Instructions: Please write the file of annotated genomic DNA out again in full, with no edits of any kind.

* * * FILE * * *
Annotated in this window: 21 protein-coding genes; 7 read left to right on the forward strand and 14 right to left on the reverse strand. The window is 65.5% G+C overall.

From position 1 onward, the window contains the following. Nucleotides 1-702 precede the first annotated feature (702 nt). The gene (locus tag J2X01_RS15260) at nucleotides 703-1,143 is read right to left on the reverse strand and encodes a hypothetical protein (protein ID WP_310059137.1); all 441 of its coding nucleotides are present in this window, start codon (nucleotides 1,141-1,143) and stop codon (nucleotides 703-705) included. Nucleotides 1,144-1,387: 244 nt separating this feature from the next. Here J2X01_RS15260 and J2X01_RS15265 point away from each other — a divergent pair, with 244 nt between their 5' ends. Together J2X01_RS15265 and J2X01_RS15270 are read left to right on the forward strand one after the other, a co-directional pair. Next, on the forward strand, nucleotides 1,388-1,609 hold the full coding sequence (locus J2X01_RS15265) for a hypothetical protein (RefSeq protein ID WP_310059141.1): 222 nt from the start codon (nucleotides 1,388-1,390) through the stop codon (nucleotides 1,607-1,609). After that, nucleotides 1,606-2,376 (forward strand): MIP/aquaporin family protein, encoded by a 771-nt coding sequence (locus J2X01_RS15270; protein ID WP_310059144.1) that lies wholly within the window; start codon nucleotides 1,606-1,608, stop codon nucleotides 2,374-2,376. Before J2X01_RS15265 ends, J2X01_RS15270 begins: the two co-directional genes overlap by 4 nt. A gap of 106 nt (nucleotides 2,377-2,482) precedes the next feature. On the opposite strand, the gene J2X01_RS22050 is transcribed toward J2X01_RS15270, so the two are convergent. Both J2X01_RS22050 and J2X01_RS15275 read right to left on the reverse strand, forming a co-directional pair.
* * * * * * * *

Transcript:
Annotated in this window: 21 protein-coding genes; 7 read left to right on the forward strand and 14 right to left on the reverse strand. The window is 65.5% G+C overall.

From position 1 onward, the window contains the following. Nucleotides 1-702 precede the first annotated feature (702 nt). The gene (locus tag J2X01_RS15260) at nucleotides 703-1,143 is read right to left on the reverse strand and encodes a hypothetical protein (protein ID WP_310059137.1); all 441 of its coding nucleotides are present in this window, start codon (nucleotides 1,141-1,143) and stop codon (nucleotides 703-705) included. Nucleotides 1,144-1,387: 244 nt separating this feature from the next. Here J2X01_RS15260 and J2X01_RS15265 point away from each other — a divergent pair, with 244 nt between their 5' ends. Together J2X01_RS15265 and J2X01_RS15270 are read left to right on the forward strand one after the other, a co-directional pair. Next, on the forward strand, nucleotides 1,388-1,609 hold the full coding sequence (locus J2X01_RS15265) for a hypothetical protein (RefSeq protein ID WP_310059141.1): 222 nt from the start codon (nucleotides 1,388-1,390) through the stop codon (nucleotides 1,607-1,609). After that, nucleotides 1,606-2,376 (forward strand): MIP/aquaporin family protein, encoded by a 771-nt coding sequence (locus J2X01_RS15270; protein ID WP_310059144.1) that lies wholly within the window; start codon nucleotides 1,606-1,608, stop codon nucleotides 2,374-2,376. Before J2X01_RS15265 ends, J2X01_RS15270 begins: the two co-directional genes overlap by 4 nt. A gap of 106 nt (nucleotides 2,377-2,482) precedes the next feature. On the opposite strand, the gene J2X01_RS22050 is transcribed toward J2X01_RS15270, so the two are convergent. Both J2X01_RS22050 and J2X01_RS15275 read right to left on the reverse strand, forming a co-directional pair.